This competition among retailers has led to consumers benefiting from deep discounts and a wide range of additional perks, including points, gifts, and other discounts. Some companies are even expanding their loyalty programs to allow spending with other brands to generate loyalty benefits for program members, further enhancing the value proposition.
Brad Banducci quits as Woolworths Australia CEO after TV blow-up
Woolworths CEO Brad Banducci has revealed his decision to step down from his position, with Amanda Bardwell, head of loyalty and e-commerce, slated to succeed him as chief executive in September.
Bardwell’s appointment marks a historic moment as she becomes the first woman to lead the company in its nearly 100-year history.
Banducci’s departure comes at a critical juncture for Woolworths and its competitor, Coles, as they brace for an upcoming Senate inquiry led by the Greens.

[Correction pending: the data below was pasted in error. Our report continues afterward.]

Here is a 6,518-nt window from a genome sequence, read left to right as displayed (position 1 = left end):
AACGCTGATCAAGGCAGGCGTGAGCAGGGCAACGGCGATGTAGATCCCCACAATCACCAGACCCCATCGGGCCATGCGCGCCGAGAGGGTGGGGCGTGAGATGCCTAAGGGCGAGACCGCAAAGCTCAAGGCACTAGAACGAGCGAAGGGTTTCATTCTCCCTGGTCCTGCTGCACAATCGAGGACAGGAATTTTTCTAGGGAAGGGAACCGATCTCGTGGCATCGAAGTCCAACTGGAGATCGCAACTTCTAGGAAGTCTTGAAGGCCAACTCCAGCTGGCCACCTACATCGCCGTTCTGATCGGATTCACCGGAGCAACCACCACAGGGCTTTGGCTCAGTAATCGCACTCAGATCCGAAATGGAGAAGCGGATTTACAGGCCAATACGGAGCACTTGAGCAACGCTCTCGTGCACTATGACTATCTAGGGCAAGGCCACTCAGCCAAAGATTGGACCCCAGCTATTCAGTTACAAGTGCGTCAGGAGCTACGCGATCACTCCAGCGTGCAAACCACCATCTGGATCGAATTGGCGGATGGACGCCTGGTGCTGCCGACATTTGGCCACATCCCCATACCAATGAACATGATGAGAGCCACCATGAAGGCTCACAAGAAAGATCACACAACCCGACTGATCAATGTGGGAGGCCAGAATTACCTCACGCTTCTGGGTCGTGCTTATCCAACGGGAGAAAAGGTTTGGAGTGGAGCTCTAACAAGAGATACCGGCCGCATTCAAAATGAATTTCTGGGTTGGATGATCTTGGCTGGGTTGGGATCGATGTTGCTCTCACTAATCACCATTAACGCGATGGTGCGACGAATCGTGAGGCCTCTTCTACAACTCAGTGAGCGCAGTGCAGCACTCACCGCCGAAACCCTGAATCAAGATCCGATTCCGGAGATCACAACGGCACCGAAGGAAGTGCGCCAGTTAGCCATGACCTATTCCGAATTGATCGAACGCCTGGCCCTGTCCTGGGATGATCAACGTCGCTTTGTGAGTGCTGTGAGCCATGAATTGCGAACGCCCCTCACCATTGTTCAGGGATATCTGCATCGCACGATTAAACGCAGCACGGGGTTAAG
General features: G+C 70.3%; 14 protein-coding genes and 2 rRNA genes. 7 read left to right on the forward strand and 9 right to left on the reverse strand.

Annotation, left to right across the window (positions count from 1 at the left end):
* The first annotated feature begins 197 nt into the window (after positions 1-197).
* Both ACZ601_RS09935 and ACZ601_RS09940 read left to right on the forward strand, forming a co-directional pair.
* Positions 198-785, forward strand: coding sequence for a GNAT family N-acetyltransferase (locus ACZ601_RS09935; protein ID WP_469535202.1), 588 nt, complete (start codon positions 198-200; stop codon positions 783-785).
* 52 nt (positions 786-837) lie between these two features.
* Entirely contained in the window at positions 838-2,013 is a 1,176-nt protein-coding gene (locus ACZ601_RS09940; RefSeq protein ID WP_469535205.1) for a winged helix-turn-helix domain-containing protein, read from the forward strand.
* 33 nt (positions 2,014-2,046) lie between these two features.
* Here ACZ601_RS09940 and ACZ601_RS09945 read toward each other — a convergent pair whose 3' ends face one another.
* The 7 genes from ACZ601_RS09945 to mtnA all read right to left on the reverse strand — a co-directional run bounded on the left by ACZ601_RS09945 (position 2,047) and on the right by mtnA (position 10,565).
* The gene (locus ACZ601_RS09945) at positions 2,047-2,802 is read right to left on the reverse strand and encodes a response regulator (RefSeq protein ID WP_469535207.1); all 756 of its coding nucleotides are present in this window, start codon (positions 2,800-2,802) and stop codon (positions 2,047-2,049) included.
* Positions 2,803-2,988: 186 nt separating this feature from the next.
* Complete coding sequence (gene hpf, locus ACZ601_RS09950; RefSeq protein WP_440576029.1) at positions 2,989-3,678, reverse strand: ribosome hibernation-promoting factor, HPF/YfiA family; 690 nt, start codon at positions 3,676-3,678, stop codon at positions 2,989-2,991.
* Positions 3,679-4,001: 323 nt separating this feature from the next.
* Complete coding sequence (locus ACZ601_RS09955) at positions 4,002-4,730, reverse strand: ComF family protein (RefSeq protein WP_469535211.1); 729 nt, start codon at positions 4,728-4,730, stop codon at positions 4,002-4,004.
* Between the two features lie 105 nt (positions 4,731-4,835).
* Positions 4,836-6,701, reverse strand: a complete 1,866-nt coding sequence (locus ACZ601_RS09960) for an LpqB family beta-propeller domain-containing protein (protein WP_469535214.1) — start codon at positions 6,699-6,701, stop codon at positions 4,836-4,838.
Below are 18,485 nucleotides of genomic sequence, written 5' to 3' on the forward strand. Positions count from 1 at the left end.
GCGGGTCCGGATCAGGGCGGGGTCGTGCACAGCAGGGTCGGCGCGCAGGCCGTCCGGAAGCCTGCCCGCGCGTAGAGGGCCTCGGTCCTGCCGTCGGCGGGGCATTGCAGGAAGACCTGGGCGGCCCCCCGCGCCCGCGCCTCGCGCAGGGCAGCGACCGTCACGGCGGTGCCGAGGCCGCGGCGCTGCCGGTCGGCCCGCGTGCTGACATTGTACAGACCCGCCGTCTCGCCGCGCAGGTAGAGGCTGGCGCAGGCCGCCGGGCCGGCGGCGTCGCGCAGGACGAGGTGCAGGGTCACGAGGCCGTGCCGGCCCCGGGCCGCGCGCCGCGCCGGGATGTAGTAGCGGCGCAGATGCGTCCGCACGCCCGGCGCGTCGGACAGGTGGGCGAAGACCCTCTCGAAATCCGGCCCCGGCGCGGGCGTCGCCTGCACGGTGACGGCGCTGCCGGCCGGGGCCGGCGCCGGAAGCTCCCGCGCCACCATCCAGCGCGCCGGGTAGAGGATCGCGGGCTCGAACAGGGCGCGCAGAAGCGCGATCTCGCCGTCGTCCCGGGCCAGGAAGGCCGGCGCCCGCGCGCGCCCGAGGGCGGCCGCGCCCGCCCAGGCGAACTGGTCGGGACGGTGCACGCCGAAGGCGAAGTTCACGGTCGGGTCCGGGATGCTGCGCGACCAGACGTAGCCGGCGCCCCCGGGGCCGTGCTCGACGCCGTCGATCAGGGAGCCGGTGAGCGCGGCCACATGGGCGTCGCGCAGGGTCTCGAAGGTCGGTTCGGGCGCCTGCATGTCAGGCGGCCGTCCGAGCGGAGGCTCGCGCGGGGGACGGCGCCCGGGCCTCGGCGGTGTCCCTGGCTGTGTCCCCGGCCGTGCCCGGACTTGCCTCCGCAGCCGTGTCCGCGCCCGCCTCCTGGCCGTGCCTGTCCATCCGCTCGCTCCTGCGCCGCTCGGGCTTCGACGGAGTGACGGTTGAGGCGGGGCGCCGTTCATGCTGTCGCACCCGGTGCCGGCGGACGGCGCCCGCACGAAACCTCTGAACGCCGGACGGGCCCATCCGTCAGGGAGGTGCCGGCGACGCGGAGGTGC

The inquiry, scheduled for next month, is expected to scrutinise higher grocery costs, which Canberra has blamed for inflating supermarket profit margins at the expense of consumers.
This is what happened when Four Corners asked Woolworths CEO Brad Banducci about the lack of competition in the Australian grocery market.
— ABC News (@abcnews) February 19, 2024
In addition to the Senate inquiry, Labor has urged the competition regulator to investigate the supermarkets, with Prime Minister Anthony Albanese suggesting potential abuse of market power by the retailers.
Woolworths chairman Scott Perkins clarified that Banducci’s succession timeline was not accelerated in response to the scrutiny faced by the supermarket industry.
Perkins stated that interviews with potential candidates for the CEO position had been ongoing since the latter half of the previous year.
“There has been an ongoing dialogue with Brad,” Perkins told media. “There was no change to the timetable, no expedition at all.”